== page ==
Hi Stacey! Jenn goes into more depth with the “Frog” lesson in her narrative writing unit – this is where you can find a sample of what a completed story arc might look. Also included is a draft of the narrative. If interested in checking out the unit and seeing a preview, just scroll down to the bottom of the post and click on the image. Hope this helps!
Helped me learn for an entrance exam thanks very much
Is the narrative writing lesson you talk about in https://www.cultofpedagogy.com/narrative-writing/
Also doable for elementary students you think, and if to what levels?
Love your work, Sincerely, Zanyar
It’s possible the unit would work with 4th and 5th graders, but Jenn definitely wouldn’t recommend going any younger. The main reason for this is that some of the mini-lessons in the unit could be challenging for students who are still concrete thinkers. You’d likely need to do some adjusting and scaffolding which could extend the unit beyond the 3 weeks. Having said that, I taught 1st grade and found the steps of the writing process, as described in the post, to be very similar. Of course learning targets/standards were different, but the process itself can be applied to any grade level (modeling writing, using mentor texts to study how stories work, planning the structure of the story, drafting, elaborating, etc.) Hope this helps!
This has made my life so much easier. After teaching in different schools systems, from the American, to British to IB, one needs to identify the anchor standards and concepts, that are common between all these systems, to build well balanced thematic units. Just reading these steps gave me the guidance I needed to satisfy both the conceptual framework the schools ask for and the standards-based practice. Thank you Thank you.
Would this work for teaching a first grader about narrative writing? I am also looking for a great book to use as a model for narrative writing. Veggie Monster is being used by his teacher and he isn’t connecting with this book in the least bit, so it isn’t having a positive impact. My fear is he will associate this with writing and I don’t want a negative association connected to such a beautiful process and experience. Any suggestions would be helpful.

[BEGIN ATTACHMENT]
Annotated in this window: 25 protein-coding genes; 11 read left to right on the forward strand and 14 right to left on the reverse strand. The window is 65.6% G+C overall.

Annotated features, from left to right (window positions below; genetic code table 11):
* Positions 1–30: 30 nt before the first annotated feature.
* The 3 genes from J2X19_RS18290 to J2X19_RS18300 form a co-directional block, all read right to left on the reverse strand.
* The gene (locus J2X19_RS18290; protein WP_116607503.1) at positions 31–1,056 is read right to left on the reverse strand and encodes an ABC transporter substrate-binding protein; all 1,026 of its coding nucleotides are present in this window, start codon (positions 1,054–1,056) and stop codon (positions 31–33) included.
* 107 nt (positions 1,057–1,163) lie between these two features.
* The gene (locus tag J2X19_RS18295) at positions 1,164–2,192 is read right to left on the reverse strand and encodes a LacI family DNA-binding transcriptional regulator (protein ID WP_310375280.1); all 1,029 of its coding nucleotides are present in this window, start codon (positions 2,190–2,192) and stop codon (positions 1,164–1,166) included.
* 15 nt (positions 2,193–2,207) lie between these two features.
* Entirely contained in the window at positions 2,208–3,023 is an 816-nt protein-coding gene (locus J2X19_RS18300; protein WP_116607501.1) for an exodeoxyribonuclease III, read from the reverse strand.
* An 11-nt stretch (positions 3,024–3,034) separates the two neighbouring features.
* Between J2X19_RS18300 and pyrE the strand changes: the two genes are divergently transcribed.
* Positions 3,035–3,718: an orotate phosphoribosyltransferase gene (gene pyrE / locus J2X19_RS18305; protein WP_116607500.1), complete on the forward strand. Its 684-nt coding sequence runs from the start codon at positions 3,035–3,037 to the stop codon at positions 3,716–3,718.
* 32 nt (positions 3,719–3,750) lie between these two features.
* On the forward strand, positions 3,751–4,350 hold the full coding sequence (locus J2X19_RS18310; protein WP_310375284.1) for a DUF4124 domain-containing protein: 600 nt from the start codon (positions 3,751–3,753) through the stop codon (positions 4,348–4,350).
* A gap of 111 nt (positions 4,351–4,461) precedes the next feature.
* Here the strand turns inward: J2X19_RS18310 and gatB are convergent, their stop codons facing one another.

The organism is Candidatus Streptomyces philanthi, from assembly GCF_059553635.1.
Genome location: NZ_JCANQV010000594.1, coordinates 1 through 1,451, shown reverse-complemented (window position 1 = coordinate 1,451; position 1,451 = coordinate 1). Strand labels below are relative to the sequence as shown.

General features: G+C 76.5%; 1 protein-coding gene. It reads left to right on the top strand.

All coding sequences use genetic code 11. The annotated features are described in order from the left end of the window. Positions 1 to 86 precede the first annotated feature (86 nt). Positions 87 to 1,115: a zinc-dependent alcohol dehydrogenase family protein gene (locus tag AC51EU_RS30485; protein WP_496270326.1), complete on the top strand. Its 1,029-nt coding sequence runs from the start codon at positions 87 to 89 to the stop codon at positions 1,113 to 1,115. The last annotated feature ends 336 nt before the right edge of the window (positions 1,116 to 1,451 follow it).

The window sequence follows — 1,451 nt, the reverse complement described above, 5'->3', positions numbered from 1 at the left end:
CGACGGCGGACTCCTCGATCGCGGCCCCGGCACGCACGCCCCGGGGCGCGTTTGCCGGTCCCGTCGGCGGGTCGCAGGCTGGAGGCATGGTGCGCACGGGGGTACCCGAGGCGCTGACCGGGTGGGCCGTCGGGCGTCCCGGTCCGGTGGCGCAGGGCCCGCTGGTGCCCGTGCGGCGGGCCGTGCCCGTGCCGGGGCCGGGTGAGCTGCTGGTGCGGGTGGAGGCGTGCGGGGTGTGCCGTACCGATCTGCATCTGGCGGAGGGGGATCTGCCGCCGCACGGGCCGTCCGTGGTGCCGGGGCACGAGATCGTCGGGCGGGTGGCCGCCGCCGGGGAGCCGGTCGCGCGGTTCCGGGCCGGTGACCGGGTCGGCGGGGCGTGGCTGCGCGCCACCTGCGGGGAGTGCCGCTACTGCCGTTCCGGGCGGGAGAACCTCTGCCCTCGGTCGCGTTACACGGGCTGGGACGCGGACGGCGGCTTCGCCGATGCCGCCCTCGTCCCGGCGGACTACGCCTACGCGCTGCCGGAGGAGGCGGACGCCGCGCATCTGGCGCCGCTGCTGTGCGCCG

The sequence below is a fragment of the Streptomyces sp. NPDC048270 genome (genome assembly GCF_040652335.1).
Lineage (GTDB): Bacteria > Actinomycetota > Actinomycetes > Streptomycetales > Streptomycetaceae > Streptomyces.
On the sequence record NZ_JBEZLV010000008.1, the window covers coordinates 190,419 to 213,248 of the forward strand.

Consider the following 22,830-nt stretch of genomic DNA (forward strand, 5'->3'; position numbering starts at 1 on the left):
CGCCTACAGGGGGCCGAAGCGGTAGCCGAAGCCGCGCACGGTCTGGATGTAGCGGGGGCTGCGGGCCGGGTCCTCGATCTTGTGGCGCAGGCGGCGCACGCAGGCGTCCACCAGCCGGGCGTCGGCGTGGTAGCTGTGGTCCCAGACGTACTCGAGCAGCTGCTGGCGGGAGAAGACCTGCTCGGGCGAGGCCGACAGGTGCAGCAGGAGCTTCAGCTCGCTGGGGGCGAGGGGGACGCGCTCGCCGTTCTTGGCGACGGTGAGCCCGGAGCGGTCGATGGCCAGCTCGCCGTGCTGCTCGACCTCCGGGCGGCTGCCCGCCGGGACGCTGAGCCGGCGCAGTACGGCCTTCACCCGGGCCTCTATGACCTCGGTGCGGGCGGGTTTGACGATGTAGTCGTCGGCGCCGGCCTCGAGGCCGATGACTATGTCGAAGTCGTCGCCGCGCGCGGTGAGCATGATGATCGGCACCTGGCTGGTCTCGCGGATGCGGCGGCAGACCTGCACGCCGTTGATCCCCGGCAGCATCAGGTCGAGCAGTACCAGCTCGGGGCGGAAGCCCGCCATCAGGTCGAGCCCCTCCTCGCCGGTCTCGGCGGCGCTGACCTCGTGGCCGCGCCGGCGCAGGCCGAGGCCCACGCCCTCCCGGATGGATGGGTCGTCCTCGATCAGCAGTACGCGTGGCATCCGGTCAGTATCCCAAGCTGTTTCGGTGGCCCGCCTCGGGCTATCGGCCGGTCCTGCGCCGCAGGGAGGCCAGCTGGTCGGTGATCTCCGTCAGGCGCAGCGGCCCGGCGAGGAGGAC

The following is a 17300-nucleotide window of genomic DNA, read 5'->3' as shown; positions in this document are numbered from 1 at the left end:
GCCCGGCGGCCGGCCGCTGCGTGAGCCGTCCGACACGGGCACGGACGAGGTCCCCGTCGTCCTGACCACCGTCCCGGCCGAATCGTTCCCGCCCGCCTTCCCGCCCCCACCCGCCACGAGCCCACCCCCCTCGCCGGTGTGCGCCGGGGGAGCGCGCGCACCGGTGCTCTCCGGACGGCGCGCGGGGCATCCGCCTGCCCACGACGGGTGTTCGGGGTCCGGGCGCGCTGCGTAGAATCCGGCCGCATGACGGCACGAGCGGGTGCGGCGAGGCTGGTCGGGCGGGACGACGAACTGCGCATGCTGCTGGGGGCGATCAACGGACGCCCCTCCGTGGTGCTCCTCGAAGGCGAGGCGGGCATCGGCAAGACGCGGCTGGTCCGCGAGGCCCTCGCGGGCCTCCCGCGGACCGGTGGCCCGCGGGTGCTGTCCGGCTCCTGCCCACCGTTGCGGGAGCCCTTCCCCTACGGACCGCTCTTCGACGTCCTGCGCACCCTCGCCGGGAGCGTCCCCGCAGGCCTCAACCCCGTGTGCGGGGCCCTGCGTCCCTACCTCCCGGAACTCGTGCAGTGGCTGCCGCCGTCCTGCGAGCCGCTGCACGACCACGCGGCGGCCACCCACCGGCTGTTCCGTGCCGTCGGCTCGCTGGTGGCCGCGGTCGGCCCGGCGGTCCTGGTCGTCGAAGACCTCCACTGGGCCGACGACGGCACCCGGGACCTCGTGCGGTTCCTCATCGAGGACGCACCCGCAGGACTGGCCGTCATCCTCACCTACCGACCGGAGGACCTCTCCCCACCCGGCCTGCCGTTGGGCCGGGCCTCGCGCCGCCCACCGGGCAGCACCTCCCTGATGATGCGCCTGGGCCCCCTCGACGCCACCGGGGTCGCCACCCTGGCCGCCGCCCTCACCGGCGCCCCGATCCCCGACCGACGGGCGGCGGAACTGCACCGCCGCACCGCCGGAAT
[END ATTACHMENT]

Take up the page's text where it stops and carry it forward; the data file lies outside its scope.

Thank you for any information you can provide!
Although I think the materials in the actual narrative writing unit are really too advanced for a first grader, the general process that’s described in the blog post can still work really well.
I’m sorry your child isn’t connecting with The Night of the Veggie Monster. Try to keep in mind that the main reason this is used as a mentor text is because it models how a small moment story can be told in a big way. It’s filled with all kinds of wonderful text features that impact the meaning of the story – dialogue, description, bold text, speech bubbles, changes in text size, ellipses, zoomed in images, text placement, text shape, etc. All of these things will become mini-lessons throughout the unit. But there are lots of other wonderful mentor texts that your child might enjoy. My suggestion for an early writer, is to look for a small moment text, similar in structure, that zooms in on a problem that a first grader can relate to. In addition to the mentor texts that I found in this article , you might also want to check out Knuffle Bunny, Kitten’s First Full Moon, When Sophie Gets Angry Really Really Angry, and Whistle for Willie. Hope this helps!
I saw this on Pinterest the other day while searching for examples of narritives units/lessons. I clicked on it because I always click on C.o.P stuff 🙂 And I wasn’t disapointed. I was intrigued by the connection of narratives to humanity–even if a student doesn’t identify as a writer, he/she certainly is human, right? I really liked this. THIS clicked with me.
A few days after I read the P.o.C post, I ventured on to YouTube for more ideas to help guide me with my 8th graders’ narrative writing this coming spring. And there was a TEDx video titled, “The Power of Personal Narrative” by J. Christan Jensen. I immediately remembered the line from the article above that associated storytelling with “power” and how it sets humans apart and if introduced and taught as such, it can be “extraordinary.”
I watched the video and to the suprise of my expectations, it was FANTASTIC. Between Jennifer’s post and the TEDx video ignited within me some major motivation and excitement to begin this unit.
Thanks for sharing this with us! So glad that Jenn’s post paired with another text gave you some motivation and excitement. I’ll be sure to pass this on to Jenn!